Wendy Benton ParkerI bought a bottle of “Throw Back” Pepsi in a truck stop the other day. For those of you who aren’t able to find “TB” Pepsi, just leave a ‘non-throw back’ Pepsi opened for three days before drinking it and you have exactly the same product. Apparently, “Throw Back” Pepsi has (gasp) real sugar in it, as opposed to the modern glowing death crystals of sweetness (sugar is heavier than death crystals). This greatly disrupts the bubble force distributed, and requires the company to make us believe it’s awesome by putting it in the same packaging we bought it in as kids.

I do find great comfort in the simple red, white and blue label, and can fondly remember being allowed to go into the evil-spirit-infested basement of my grandparents home when I was little to get myself cans from the office cooler. Somehow, the sugary goodness was always better after having to forge my way through near demonic possession to get it. I’d come up out of the basement crying so hard from fear I had snot bubbles, but I was always clutching a Pepsi like a holy relic. Come to think of it, this memory doesn’t seem so fond or comforting. Nice. Way to go, Pepsi.

When I was a kid, a booger was the grossest thing you could possibly fling, show up with or eat. Children with sinus infections were ostracized and often sent to special schools to avoid spreading the dreaded booger virus. (This may be a complete fabrication.) An unnoticed boogie hanging from your left nostril could end your social life in junior high school. (This is NOT a fabrication – you all remember Sam Jones, right? You don’t? That’s right, he showed up in eighth grade WITH A BOOGER IN HIS NOSE and was never heard from again.)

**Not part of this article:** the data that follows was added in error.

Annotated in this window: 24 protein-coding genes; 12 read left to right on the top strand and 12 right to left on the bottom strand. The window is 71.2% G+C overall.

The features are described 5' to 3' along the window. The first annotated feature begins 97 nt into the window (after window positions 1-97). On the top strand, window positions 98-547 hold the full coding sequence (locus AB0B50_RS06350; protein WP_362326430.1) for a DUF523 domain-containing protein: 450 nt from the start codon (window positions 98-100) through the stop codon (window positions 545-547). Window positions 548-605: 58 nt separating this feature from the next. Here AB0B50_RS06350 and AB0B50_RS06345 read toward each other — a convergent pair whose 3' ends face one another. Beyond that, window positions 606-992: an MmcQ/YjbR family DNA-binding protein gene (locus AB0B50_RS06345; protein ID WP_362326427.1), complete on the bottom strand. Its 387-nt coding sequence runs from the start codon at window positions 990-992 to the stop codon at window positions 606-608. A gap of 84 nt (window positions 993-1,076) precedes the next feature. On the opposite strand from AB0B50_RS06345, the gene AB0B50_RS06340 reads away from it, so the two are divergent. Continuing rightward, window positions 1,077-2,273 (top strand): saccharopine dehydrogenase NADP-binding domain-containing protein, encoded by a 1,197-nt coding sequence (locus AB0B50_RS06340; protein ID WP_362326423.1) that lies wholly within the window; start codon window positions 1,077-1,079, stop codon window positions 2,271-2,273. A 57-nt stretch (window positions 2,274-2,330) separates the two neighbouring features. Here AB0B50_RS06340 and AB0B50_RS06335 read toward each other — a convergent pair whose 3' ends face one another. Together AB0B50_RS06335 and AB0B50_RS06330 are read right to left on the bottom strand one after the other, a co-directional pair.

I was watching one of the despicable and brain-rotting talk shows on television the other day, because I totally need my brain rotted some more. Featured guests were people who pick their noses and eat it. In public. In front of God and everybody. They see nothing wrong with it and want to be left alone about it. (Because everyone knows the best thing to do when you want to be left alone about something is to go on national brain-rotting television with it.)

One nostril offender even volunteered government classified information that boogers taste like ham. I’m sure all the pigs in the world feel safer tonight. I personally feel violated and will never look at a piece of bacon with the longing and affection I used to. The National Bacon Stockholders are going to have her assassinated if she’s not careful.

I grew up in the late sixties and early seventies, when national brain-rotting television consisted only of Phil Donahue and rock stars were fabulous, strung-out scarecrows, who strutted around on stage with what appeared to be two cantaloupes and a French loaf stuffed in the front of their spandex pants. They screamed and flailed and threw up on stage (I’m still talking about Donahue, too) and it was magnificent. We waited for the next horrible death with anticipation, taking bets on whether it was heroin, cocaine or gorilla tranquilizers to be the cause.

The rock stars today are boy fetuses who spend more time on their hair than I do and wear jeans that make their legs look like tiny twigs. They sing about texting and have never once vomited on stage. Ted Nugent would make these kids piss their pants. They’d all have to double up on their ADHD meds and put on a jock strap to rock with The Nuge. (To say I don’t listen to much new music would be a grave understatement.)

I’m not crazy about ‘throw back’ Pepsi, but I’d sure enjoy some ‘throw back’ in society. I long for the days when snot was shameful, the worst thing you could do is talk bad to your Mom, and Black Sabbath tickets meant a bad ass, ear bleeding, spectacle. Life was better when it was simpler – you had to rely on passing notes to find out if the super-cute guy liked you and no one knew what an I-phone was. We didn’t expect as much, and we were happier for it.

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